For some people, being the boss might not make sense. Or dollars.
Last week, a new study revealed that managers spend almost one day out of the work week just dealing with their employees’ conflicts and personalities. Called Keeping the Peace, the survey of 1,000 managers by staffing firm Accountemps found that they spend, “on average, 18 percent of their time – more than seven hours a week or nine weeks per year – intervening in employee disputes.”
And a recession is just as hard on the boss as it is on the employees, says Accountemps Chairman Max Messmer. “For example, being chronically short-staffed can cause friction among employees,” he says, “as can an overly competitive work environment.”
But too many employees, when they first move into management, don’t realize how crucial and time-consuming this part of the job really is. They believe all they need to do is order their employees to produce, and they’ll climb the corporate ladder.
But that’s not the case. Or so says Google.
The search giant essentially set out to find out what makes a good boss – by searching itself. It analyzed everything from performance reviews to surveys to management awards – anything it could find by, well, Googling them.
The New York Times delved deep into the metrics last week in the story Google’s Quest to Build a Better Boss, but the bottom-line results were “eight good behaviors” that the best bosses have mastered – and “be productive and results-oriented” is definitely on there. But it ranks fourth. The top three…
- “Be a good coach.”
- “Empower your team and don’t micromanage.”
- “Express interest in team members’ success and personal well-being.”
As for your skill at the actual job your employees are doing? Well, that ranked eighth: “Have key technical skills so you can help advise the team.”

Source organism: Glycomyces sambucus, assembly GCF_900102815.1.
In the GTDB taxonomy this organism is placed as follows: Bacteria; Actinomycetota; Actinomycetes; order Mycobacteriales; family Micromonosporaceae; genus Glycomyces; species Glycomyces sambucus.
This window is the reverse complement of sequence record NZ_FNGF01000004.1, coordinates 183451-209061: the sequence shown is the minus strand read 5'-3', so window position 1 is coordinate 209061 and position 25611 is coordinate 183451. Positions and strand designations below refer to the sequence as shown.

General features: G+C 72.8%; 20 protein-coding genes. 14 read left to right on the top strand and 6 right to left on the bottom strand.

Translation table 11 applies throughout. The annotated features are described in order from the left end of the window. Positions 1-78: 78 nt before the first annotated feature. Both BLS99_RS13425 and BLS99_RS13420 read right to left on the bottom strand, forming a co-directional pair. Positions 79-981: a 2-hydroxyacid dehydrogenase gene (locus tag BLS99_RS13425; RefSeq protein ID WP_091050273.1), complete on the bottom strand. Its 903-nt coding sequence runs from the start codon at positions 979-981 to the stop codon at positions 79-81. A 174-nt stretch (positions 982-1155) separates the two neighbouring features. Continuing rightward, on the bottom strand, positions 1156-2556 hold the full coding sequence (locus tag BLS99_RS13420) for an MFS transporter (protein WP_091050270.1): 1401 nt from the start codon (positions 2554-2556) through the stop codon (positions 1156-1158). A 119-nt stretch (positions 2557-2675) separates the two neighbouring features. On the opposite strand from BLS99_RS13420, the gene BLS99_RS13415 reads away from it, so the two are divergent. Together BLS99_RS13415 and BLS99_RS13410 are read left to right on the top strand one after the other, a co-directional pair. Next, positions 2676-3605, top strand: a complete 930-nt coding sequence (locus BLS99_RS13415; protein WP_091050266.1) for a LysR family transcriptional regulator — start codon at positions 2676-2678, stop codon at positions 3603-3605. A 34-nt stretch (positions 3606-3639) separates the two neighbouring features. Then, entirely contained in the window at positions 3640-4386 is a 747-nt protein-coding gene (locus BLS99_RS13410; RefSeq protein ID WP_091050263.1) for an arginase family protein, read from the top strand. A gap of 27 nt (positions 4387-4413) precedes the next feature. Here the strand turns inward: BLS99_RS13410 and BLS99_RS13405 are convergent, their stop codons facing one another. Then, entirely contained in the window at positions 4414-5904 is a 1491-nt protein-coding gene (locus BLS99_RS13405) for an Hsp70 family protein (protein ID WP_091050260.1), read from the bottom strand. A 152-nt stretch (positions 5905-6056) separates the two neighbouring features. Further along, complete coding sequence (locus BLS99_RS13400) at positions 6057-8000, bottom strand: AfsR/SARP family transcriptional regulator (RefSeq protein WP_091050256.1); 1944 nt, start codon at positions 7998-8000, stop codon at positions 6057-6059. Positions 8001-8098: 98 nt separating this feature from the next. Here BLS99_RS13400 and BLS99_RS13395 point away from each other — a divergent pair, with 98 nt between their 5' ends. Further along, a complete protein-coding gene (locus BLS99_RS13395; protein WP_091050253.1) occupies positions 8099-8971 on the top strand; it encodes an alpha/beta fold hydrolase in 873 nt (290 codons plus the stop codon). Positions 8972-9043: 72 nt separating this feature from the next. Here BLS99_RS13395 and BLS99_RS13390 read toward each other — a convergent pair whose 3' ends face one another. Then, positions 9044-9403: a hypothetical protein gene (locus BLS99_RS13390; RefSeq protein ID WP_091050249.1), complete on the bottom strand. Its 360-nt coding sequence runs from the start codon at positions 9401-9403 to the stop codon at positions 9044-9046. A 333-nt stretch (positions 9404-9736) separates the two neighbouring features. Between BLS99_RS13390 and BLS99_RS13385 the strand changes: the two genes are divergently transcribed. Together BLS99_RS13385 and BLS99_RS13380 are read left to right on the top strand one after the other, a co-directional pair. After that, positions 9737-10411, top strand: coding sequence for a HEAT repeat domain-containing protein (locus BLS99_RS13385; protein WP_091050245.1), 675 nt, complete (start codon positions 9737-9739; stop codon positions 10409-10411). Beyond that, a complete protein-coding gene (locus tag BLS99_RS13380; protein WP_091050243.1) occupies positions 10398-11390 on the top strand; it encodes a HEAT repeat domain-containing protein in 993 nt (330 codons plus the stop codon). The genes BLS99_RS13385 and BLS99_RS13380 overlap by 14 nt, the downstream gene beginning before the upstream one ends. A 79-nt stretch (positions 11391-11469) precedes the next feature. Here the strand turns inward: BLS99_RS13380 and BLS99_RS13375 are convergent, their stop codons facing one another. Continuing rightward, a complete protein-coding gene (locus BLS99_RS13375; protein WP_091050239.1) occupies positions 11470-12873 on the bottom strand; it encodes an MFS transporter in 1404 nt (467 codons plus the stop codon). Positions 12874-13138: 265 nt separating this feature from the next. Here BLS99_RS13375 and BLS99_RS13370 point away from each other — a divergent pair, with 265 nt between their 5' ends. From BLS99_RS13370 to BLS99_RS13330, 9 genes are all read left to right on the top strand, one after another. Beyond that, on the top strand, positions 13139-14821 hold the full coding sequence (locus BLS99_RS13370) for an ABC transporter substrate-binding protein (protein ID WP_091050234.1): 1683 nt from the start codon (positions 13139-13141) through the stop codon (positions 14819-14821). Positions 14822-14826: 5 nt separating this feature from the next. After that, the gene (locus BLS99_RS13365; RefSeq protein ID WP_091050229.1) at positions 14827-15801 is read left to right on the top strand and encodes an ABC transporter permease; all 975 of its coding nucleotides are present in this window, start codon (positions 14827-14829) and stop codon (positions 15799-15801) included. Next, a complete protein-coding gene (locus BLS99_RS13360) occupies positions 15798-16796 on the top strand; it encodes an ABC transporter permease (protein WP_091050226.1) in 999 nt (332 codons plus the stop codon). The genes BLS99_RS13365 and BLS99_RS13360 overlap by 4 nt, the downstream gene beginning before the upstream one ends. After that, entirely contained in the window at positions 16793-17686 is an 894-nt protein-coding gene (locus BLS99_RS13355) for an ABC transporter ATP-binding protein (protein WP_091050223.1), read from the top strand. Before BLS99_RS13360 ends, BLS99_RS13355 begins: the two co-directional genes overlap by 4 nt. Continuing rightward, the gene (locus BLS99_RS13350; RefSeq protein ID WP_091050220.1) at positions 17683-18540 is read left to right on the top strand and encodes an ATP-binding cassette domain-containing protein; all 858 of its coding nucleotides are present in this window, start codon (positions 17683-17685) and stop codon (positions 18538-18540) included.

If you don’t mind minding your employees’ business (literally), then Accountemps offers this advice…
- Know when to step in. “You don’t want to interject every time a minor issue arises, but you can’t afford to turn a blind eye to problems that jeopardize the group’s output.”
- Don’t let one bad apple spoil the bunch. “When friction is clearly stemming from the actions of a single individual, remind that person that the ability to collaborate and treat coworkers with respect is a requirement of the job.”
- Help employees get to know each other. “Provide opportunities for your staff to interact in non-work activities, such as lunches or volunteer activities; familiarity can breed greater understanding.”
- Reward positive role models. Dole out praise, promotions, and choice assignments to individuals who contribute to a supportive work environment.”
- Make good hiring choices from the start. “Hiring individuals with excellent interpersonal skills who are a good fit with your organization’s culture will reduce the potential for future conflicts.”
What if you don’t like being the boss or an employee? Well, you can always work for yourself and by yourself. Here are 10 Tips for Working for Yourself – Without Working Yourself to Death.
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